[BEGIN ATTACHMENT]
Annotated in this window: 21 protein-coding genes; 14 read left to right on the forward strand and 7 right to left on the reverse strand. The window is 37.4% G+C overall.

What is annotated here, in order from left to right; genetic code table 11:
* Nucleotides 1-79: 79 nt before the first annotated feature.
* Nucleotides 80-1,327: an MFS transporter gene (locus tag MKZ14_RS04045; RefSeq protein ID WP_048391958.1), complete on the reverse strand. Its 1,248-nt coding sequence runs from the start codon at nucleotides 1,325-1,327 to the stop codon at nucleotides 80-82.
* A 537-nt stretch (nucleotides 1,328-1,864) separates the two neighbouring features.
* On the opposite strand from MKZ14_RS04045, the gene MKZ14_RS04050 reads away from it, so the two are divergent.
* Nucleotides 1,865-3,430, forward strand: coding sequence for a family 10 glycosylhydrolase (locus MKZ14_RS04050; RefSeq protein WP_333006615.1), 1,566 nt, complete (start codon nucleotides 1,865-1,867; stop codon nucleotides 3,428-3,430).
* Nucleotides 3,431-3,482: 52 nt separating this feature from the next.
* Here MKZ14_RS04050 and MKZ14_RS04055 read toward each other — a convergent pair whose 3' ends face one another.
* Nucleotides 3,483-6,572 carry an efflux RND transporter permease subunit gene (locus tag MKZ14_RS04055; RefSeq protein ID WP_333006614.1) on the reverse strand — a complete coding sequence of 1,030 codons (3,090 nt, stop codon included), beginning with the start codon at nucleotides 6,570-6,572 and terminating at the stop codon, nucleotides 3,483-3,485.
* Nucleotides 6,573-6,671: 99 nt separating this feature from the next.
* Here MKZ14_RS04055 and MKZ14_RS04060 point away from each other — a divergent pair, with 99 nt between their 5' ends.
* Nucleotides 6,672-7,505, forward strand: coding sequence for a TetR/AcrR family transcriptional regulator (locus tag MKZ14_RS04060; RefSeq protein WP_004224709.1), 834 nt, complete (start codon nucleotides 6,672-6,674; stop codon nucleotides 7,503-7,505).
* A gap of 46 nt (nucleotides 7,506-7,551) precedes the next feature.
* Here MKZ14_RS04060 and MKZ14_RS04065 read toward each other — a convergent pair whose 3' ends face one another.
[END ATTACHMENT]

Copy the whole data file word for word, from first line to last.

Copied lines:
Annotated in this window: 21 protein-coding genes; 14 read left to right on the forward strand and 7 right to left on the reverse strand. The window is 37.4% G+C overall.

What is annotated here, in order from left to right; genetic code table 11:
* Nucleotides 1-79: 79 nt before the first annotated feature.
* Nucleotides 80-1,327: an MFS transporter gene (locus tag MKZ14_RS04045; RefSeq protein ID WP_048391958.1), complete on the reverse strand. Its 1,248-nt coding sequence runs from the start codon at nucleotides 1,325-1,327 to the stop codon at nucleotides 80-82.
* A 537-nt stretch (nucleotides 1,328-1,864) separates the two neighbouring features.
* On the opposite strand from MKZ14_RS04045, the gene MKZ14_RS04050 reads away from it, so the two are divergent.
* Nucleotides 1,865-3,430, forward strand: coding sequence for a family 10 glycosylhydrolase (locus MKZ14_RS04050; RefSeq protein WP_333006615.1), 1,566 nt, complete (start codon nucleotides 1,865-1,867; stop codon nucleotides 3,428-3,430).
* Nucleotides 3,431-3,482: 52 nt separating this feature from the next.
* Here MKZ14_RS04050 and MKZ14_RS04055 read toward each other — a convergent pair whose 3' ends face one another.
* Nucleotides 3,483-6,572 carry an efflux RND transporter permease subunit gene (locus tag MKZ14_RS04055; RefSeq protein ID WP_333006614.1) on the reverse strand — a complete coding sequence of 1,030 codons (3,090 nt, stop codon included), beginning with the start codon at nucleotides 6,570-6,572 and terminating at the stop codon, nucleotides 3,483-3,485.
* Nucleotides 6,573-6,671: 99 nt separating this feature from the next.
* Here MKZ14_RS04055 and MKZ14_RS04060 point away from each other — a divergent pair, with 99 nt between their 5' ends.
* Nucleotides 6,672-7,505, forward strand: coding sequence for a TetR/AcrR family transcriptional regulator (locus tag MKZ14_RS04060; RefSeq protein WP_004224709.1), 834 nt, complete (start codon nucleotides 6,672-6,674; stop codon nucleotides 7,503-7,505).
* A gap of 46 nt (nucleotides 7,506-7,551) precedes the next feature.
* Here MKZ14_RS04060 and MKZ14_RS04065 read toward each other — a convergent pair whose 3' ends face one another.